Question: What is the fundamental unit of matter in chemistry?

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In chemistry the fundamental unit is the "atom."

Atoms are themselves made up of smaller components called electrons, protons, and neutrons. These components are made up of even smaller components such as "quarks." Ultimately, the fundamental units of "string theory" (which are called superstrings) may turn out to be the most fundamental unit of everything. Or maybe something even smaller will exist!

Electrons, protons, and neutrons are definitely used in explaining the behavior of chemicals. For instance, the number of electrons in the valence shell of an atom is critical to predicting how the chemical will react with other chemicals. But in general, chemistry is about individual atoms and groups of atoms called molecules. For instance, we think of water as "H2O", meaning the combination of 1 oxygen atom and 2 hydrogen atoms. We don't think of water in terms of its total number of electrons, protons, and neutrons.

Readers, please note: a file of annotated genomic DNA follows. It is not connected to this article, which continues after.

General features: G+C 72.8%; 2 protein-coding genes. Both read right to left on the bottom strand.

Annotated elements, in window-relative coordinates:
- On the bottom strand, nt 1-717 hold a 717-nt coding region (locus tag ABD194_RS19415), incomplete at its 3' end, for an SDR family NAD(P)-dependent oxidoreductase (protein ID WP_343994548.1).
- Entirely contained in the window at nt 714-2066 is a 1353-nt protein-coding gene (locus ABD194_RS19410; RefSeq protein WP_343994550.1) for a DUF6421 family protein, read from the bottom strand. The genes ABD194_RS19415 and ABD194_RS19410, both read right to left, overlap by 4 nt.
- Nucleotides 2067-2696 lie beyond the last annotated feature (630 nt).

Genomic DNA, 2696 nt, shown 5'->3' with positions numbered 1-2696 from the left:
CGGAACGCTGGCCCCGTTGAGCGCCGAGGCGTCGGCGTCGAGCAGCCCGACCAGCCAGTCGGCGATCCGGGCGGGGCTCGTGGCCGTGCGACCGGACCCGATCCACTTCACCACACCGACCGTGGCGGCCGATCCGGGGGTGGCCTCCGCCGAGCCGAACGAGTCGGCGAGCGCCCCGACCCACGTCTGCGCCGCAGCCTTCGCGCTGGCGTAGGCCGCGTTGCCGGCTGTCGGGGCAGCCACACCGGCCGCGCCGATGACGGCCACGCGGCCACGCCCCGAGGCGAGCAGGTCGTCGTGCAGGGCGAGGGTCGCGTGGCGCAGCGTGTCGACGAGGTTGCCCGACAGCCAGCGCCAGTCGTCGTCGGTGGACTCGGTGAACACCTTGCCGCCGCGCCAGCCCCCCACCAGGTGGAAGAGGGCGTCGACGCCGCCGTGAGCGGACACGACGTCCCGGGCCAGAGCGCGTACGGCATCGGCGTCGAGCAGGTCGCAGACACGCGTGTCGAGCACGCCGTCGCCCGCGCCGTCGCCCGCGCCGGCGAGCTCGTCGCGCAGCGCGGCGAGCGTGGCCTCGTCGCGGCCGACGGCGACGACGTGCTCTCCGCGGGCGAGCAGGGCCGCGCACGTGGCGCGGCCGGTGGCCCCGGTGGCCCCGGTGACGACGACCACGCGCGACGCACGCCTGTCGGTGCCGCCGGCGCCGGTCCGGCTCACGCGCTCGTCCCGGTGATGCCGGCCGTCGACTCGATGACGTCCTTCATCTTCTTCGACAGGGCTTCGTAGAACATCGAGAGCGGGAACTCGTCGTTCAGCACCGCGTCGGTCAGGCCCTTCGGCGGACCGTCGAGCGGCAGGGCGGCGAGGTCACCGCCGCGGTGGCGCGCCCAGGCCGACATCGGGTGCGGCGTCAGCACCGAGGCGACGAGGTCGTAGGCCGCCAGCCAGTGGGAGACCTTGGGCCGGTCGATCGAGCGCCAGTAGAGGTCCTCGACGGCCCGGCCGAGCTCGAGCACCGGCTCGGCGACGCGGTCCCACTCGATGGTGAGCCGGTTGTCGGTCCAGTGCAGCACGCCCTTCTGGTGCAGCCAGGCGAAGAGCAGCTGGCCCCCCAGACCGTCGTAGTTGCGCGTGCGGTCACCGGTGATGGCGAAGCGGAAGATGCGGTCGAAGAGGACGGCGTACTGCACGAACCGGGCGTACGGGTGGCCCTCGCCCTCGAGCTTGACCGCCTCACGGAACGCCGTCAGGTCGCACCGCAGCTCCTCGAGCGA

by Dr. Noh
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by anonymous
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